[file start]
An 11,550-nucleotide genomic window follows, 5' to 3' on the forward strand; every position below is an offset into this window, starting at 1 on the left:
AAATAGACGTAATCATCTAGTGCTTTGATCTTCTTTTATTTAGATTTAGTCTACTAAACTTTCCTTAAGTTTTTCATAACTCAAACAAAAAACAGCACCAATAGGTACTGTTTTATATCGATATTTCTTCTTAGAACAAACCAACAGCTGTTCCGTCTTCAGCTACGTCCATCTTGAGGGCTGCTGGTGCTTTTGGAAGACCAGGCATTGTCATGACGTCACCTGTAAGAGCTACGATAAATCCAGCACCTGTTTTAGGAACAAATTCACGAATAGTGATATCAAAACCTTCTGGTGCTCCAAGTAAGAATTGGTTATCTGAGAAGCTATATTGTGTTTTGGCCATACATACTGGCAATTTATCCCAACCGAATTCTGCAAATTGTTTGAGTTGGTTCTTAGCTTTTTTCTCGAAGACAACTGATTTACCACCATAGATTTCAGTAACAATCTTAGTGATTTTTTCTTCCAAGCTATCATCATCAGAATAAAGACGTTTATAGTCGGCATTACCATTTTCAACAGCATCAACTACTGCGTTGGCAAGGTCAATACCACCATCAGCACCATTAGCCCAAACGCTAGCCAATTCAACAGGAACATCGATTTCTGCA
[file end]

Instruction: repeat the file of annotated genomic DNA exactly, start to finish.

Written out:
An 11,550-nucleotide genomic window follows, 5' to 3' on the forward strand; every position below is an offset into this window, starting at 1 on the left:
AAATAGACGTAATCATCTAGTGCTTTGATCTTCTTTTATTTAGATTTAGTCTACTAAACTTTCCTTAAGTTTTTCATAACTCAAACAAAAAACAGCACCAATAGGTACTGTTTTATATCGATATTTCTTCTTAGAACAAACCAACAGCTGTTCCGTCTTCAGCTACGTCCATCTTGAGGGCTGCTGGTGCTTTTGGAAGACCAGGCATTGTCATGACGTCACCTGTAAGAGCTACGATAAATCCAGCACCTGTTTTAGGAACAAATTCACGAATAGTGATATCAAAACCTTCTGGTGCTCCAAGTAAGAATTGGTTATCTGAGAAGCTATATTGTGTTTTGGCCATACATACTGGCAATTTATCCCAACCGAATTCTGCAAATTGTTTGAGTTGGTTCTTAGCTTTTTTCTCGAAGACAACTGATTTACCACCATAGATTTCAGTAACAATCTTAGTGATTTTTTCTTCCAAGCTATCATCATCAGAATAAAGACGTTTATAGTCGGCATTACCATTTTCAACAGCATCAACTACTGCGTTGGCAAGGTCAATACCACCATCAGCACCATTAGCCCAAACGCTAGCCAATTCAACAGGAACATCGATTTCTGCA